New protocol will end tax-free sales of French real estate for foreign investors using Luxembourg holding companies.
The fourth amendment to the France-Luxembourg tax treaty was signed on 5 September 2014. Although it was announced in 2012, this modification is rattling foreign real estate investors because they will have to revise their forecasts downward to take into account corporate income taxes at a rate of around 34.43 percent when they dispose of their investment. The scope of the amendment is limited to the question of real estate capital gains. Up to now the right to tax the capital gains made by a Luxembourg company from a sale of the units of a French "real estate predominant character company" (société à prépondérance immobilière) was attributed to Luxembourg, where application of the "participation exemption" regime provided that the capital gains were exempt subject to certain conditions. This right to tax capital gains will now be attributed to France.
Gains derived from the alienation of stocks, shares or other rights in a company, a trust or in any other institution or entity with a real estate predominant character shall only be taxed in the State where the immovable properties or rights are located. An entity is considered to have a real estate predominant character if (1) its assets derive directly or indirectly more than 50 percent of their value from real estate assets or rights, or (2) more than 50 percent of the entity's value derives from real estate assets or rights. Real estate used for the business of the entity will not be taken into account.
To our knowledge, this is the broadest possible definition because it contains several tests: an objective ratio of the valuation of the assets of the company whose shares are sold, but also a more subjective calculation that takes into account the assets whose value is based on real estate assets. Must one use the value of the underlying real estate and compare it to the value of the other assets of the company whose other assets are sold? In any event, this is one of the possible interpretations mentioned in the commentaries of the OECD Model Tax Convention, but this would lead to considering companies as real estate companies that are clearly not real estate companies since only the real estate assets used for the business of the companies whose shares are sold are excluded. Must one include in real estate assets any bonds held against the real estate companies whose performance necessarily takes into account the performance of the real estate? The tax authorities could once again be tempted to do this. We eagerly await their commentary on these issues.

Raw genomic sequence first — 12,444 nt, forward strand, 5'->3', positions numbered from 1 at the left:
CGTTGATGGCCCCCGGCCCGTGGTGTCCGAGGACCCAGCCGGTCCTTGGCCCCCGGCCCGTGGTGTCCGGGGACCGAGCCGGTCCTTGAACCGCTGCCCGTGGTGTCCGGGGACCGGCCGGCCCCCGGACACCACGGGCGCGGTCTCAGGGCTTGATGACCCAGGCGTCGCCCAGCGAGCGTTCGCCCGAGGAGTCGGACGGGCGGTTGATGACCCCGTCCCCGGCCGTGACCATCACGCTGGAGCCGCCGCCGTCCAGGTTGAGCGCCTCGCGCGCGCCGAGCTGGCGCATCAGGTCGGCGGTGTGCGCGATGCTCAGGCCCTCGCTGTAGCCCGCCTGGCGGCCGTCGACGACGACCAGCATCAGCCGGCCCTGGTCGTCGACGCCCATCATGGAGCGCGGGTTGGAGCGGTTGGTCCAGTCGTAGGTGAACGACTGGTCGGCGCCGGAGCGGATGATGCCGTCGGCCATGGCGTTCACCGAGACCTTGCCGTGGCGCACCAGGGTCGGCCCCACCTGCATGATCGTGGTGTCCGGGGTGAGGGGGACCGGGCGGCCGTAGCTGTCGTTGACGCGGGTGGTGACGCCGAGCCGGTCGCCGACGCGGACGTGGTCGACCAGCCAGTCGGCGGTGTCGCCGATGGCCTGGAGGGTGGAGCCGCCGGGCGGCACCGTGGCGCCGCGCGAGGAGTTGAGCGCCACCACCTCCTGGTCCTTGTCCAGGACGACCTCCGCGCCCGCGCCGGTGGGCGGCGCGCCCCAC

For tax withheld at source, the amendment will apply to income received in the calendar year following the year in which the Protocol enters into force. For other taxes, it will apply for tax years beginning after the calendar year following the year in which it enters into force. Therefore, this amendment could apply as early as 2015 and certain investors are probably planning to carry out early sales to be able to benefit from the last days of the old treaty.
What about the future? Paying taxes on the disposal of the investment would not be such an issue for investors if the corporate income tax rate in France were not the highest in the European Union and if our tax rules were even slightly stable. Let us just hope that foreign investors do not get discouraged and that alternatives offered to them will convince them to keep their investments in France.